Most current standard to follow is probably RFC6265, and it states that 2-digit years as produced by nginx should be parsed by all complaint browsers. See http://tools.ietf.org/html/rfc6265#section-5.1.1 for details.

comment:2 Changed 8 years ago by www.google.com/accounts/o8/id?id=AItOawlrxMzFiqtYmFkACG7ogDCuySTFNsYFYlw

Actually it occurred that google chrome simply doesn't save cookies for domain=localhost only for registry controlled domains. Thus it's not defect I think...

comment:3 Changed 2 months ago by mdounin

See also #1828.

comment:4 Changed 2 months ago by jribbens@…

  • Resolution invalid deleted
  • Status changed from closed to reopened

RFC 6265 says "To avoid compatibility issues, servers SHOULD use the rfc1123-date format, which requires a four-digit year". There is no earthly reason in this day and age to deliberately use a 2-digit year - a format which was obsolete decades before the first version of nginx was ever released and which has never been correct in Set-Cookie headers. If that doesn't convince you, should nginx not be sticking to "conservative in what you send"? It is almost unheard of for software to use 2-digit dates in the modern era.

comment:5 Changed 2 months ago by mdounin

  • Resolution set to invalid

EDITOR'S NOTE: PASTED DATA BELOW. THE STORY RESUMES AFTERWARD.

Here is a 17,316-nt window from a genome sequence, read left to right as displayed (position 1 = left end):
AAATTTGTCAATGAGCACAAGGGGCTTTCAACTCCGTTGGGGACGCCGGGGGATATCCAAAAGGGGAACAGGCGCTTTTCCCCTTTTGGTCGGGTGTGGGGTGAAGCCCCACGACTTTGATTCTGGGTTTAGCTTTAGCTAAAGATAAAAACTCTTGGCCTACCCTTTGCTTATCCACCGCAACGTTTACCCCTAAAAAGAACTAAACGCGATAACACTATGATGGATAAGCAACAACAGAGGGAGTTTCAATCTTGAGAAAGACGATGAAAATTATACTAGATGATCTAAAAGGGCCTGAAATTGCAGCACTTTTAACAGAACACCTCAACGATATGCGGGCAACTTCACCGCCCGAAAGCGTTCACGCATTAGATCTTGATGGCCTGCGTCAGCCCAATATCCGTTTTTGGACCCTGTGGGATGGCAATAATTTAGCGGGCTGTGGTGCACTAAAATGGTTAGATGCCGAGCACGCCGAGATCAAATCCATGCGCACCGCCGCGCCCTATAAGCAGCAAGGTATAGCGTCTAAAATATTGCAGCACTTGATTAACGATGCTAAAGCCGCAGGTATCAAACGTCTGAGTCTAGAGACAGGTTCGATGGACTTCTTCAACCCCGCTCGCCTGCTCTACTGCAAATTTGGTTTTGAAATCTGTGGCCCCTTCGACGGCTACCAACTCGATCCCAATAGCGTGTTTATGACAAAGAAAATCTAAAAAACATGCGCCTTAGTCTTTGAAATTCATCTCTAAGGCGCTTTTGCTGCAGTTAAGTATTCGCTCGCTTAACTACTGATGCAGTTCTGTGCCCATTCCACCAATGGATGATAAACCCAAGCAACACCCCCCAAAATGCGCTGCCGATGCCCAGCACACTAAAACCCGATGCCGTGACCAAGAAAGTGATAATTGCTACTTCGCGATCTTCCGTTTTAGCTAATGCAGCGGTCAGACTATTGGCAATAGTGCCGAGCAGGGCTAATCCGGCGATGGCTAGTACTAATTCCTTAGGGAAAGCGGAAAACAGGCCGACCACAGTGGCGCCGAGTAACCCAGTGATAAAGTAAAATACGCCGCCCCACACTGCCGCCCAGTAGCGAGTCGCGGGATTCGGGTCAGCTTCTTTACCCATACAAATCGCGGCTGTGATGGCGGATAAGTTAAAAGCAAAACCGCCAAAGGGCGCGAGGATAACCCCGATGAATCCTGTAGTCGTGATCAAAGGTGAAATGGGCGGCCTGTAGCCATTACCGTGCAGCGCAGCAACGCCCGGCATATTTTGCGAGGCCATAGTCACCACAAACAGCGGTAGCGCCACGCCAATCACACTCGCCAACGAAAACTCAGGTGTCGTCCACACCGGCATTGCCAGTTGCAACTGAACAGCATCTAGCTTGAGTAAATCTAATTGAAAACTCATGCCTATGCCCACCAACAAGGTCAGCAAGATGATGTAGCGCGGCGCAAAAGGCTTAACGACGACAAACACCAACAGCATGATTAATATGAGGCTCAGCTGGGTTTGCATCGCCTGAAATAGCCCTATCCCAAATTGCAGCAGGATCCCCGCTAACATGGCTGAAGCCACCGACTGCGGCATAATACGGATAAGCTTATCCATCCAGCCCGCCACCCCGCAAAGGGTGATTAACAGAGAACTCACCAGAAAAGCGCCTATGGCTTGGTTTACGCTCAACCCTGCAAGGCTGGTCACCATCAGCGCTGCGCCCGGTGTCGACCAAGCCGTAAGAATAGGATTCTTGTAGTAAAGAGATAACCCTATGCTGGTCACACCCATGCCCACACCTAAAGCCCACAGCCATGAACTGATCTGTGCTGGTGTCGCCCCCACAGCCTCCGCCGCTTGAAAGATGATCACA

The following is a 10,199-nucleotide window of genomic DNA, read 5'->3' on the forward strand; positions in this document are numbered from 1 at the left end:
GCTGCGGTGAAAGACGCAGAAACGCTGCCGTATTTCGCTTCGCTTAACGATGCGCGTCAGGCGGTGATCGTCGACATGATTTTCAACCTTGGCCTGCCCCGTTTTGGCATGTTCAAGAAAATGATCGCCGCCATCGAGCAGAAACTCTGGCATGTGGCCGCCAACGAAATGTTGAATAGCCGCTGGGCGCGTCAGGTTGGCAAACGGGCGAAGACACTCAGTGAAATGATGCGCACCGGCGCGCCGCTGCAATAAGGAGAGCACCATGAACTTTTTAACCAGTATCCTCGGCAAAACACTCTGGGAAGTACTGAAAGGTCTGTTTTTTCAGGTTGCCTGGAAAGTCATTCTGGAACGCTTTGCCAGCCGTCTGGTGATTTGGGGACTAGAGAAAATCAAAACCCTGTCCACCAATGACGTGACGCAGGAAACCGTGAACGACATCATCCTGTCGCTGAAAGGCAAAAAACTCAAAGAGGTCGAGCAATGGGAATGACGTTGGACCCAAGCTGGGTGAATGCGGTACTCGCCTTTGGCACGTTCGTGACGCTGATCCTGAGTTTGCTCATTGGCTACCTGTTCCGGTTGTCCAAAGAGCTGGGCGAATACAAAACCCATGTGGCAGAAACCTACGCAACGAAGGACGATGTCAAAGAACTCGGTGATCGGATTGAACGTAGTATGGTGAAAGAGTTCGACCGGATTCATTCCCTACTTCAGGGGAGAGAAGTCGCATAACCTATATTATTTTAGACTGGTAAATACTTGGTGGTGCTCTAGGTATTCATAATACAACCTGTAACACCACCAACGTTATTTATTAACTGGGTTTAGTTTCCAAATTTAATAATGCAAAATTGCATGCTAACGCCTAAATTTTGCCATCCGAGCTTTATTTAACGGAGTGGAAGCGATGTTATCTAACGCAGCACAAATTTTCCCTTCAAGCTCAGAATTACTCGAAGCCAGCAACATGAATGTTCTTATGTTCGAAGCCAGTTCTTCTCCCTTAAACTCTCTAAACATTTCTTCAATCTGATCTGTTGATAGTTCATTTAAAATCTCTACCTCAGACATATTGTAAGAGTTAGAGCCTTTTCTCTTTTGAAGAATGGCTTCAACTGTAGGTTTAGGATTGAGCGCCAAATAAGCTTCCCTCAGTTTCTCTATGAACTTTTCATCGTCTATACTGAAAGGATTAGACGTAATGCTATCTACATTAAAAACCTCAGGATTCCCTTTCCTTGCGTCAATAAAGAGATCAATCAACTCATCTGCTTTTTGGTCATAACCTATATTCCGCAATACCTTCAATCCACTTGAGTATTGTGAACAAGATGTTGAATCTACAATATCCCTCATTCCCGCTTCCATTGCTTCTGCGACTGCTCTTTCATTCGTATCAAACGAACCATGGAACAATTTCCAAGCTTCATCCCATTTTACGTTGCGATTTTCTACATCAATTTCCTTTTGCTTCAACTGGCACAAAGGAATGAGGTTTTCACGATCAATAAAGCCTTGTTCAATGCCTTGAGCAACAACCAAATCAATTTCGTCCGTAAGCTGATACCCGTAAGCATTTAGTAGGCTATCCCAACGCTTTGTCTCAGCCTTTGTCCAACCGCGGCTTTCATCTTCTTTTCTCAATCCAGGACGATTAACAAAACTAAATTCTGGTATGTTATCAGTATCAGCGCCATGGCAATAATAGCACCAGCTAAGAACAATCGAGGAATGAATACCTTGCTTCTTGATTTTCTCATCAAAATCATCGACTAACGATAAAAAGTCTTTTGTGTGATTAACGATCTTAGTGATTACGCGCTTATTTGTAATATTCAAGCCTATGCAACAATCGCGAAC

• Status changed from reopened to closed

As outlined above, when the code in question was written, there were at least some browsers in use which wasn't able to parse 4-digit years. Also, as outlined above, the format in question is correct for Set-Cookie headers, and expected to be understood by all standard-compliant clients.

While now it is probably safe enough to switch to using 4-digit years, since affected browsers are no longer widely used, there are no obvious reasons to do so. Currently used format is correct and not expected to cause any negative effects, except it can be understood by old browsers in question. If you think there are any issues caused by the format used, please provide specific examples.

comment:6 Changed 2 months ago by jribbens@…

I'm not sure why "the specification says you SHOULD NOT do this" isn't good enough to make a change that would be trivial to implement and would bring nginx in line with pretty much every other piece of web software. But if you insist on breaking the spec then obviously I can't stop you.

comment:7 Changed 2 months ago by mdounin

The "SHOULD NOT" is not the same as "MUST NOT", and not following a "SHOULD NOT" clause doesn't mean "breaking the spec". It is defined as follows:

4. SHOULD NOT   This phrase, or the phrase "NOT RECOMMENDED" mean that
   there may exist valid reasons in particular circumstances when the
   particular behavior is acceptable or even useful, but the full
   implications should be understood and the case carefully weighed
   before implementing any behavior described with this label.

Support for the browsers in question clearly was a serious enough reason to use 2-digit years at the time the code was written, and we haven't seen any negative implications since then. Further, given that we automatically switch to 4-digit years after 2037, I won't expect any possible implications outlined in RFC 6265 to apply.

As previously suggested, if you think that there are any negative implications we've missed, please provide specific examples.